The One Thing Jewelers Shouldn’t Carry

A Florida jeweler suspected a “customer” was going to draw a weapon, so he pulled his own gun and prepared to fire. “I beat him to the draw,” he said. There was only one problem. He forgot to take the safety off. The gun wouldn’t fire, but the intruder had no such handicap. He shot the jeweler five times. The jeweler was left with “big craters” in his stomach and endured multiple operations. His pregnant wife lost her baby from the shock.

This is one of several violent incidents involving jewelers related by managing editor Barbara Spector in her shocking story about guns, starting on page 130. The shootings illustrate a disturbing phenomenon that may be unique to the jewelry industry: One out of every three store owners keeps a gun on the premises. And a startling 11.5% of these owners have used their guns in connection with their business. (Both figures are from a new JCK survey.)

It’s ironic—and troubling—that in a sedate setting dedicated to refined beauty, the Wild West lives on. At any moment in some American jewelry store, bullets could start flying and people start falling. The scenario is not that far-fetched. According to the Jewelers’ Security Alliance, one jewelry store in this country is robbed nearly every day. About half the holdups involve violence. Each year, more than a dozen people are shot or killed in jewelry stores.

The right to bear arms is a proud constitutional right in this country, and the impulse to keep a gun in a vulnerable retail setting is understandable. But it is also dangerous and unwise. No amount of merchandise is worth the life of a single innocent person.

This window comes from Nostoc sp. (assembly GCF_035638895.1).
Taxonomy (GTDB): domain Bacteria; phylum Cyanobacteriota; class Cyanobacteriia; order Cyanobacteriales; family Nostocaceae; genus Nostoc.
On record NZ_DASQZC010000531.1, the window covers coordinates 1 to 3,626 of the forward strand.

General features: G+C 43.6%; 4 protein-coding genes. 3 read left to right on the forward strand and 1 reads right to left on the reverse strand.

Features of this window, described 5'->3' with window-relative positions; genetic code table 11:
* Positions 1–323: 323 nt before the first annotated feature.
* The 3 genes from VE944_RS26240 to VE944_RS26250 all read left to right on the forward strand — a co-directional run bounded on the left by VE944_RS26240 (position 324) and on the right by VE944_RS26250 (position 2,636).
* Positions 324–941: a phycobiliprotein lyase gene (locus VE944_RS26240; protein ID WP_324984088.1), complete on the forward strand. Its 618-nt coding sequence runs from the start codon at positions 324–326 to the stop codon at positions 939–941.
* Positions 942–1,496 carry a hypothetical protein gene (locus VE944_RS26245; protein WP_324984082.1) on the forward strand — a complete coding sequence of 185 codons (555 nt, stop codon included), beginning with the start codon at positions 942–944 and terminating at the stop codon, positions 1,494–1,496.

Though there are some cases of jewelers successfully pulling a gun and shooting a robber, these are rare exceptions, JSA says. The robber always has the advantage. He’s the aggressor. He has a plan. He has experience using a gun. He’s willing to kill anyone at any time. A gun is no defense for the jeweler unless he has it in his hand, ready for use, before the robber takes his weapon out.

Furthermore, bullets travel far and sometimes erratically. Any shots fired can wind up hitting an innocent bystander, resulting in an avalanche of legal expenses that will greatly outweigh any loss due to robbery. Even worse, the panicked jeweler can wind up killing family members who work in his store, as has happened in two recent horrifying incidents.

So does all this mean jewelers must go defenseless? Not at all. The best defense against economic loss is insurance. It’s worth every penny it costs, and you should never be without it. And the best defense against physical harm is complete cooperation with the robber. Do what he asks and give him what he wants, because you must assume that he’ll shoot without hesitation. Trying to play Wyatt Earp can ruin—or end—your life.

Help Make History

Who was the single most important figure over the past century in the jewelry industry? Was it Robert Shipley or Richard Liddicoat, Jr.? George Kunz or Carroll Chatham? Marcel Tolkowsky or Ernest Oppenheimer? Henry Dunay or Jose Hess? Morris Zale or Harry Winston? Or was it someone relatively unknown who worked behind the scenes to change jewelers’ lives?

It’s a fascinating question, and one we’d like your help in answering. As part of our special millennium series this year, we’ll celebrate jewelry’s Man or Woman of the Century. You can have a voice in the selection by filling out the form on page 168 of this issue. There you’ll see we’re seeking nominations not only for the single most influential person but also for the top people in nine fields. Won’t you take a few moments to help us avoid overlooking anyone who belongs in jewelry’s 20th-century pantheon?

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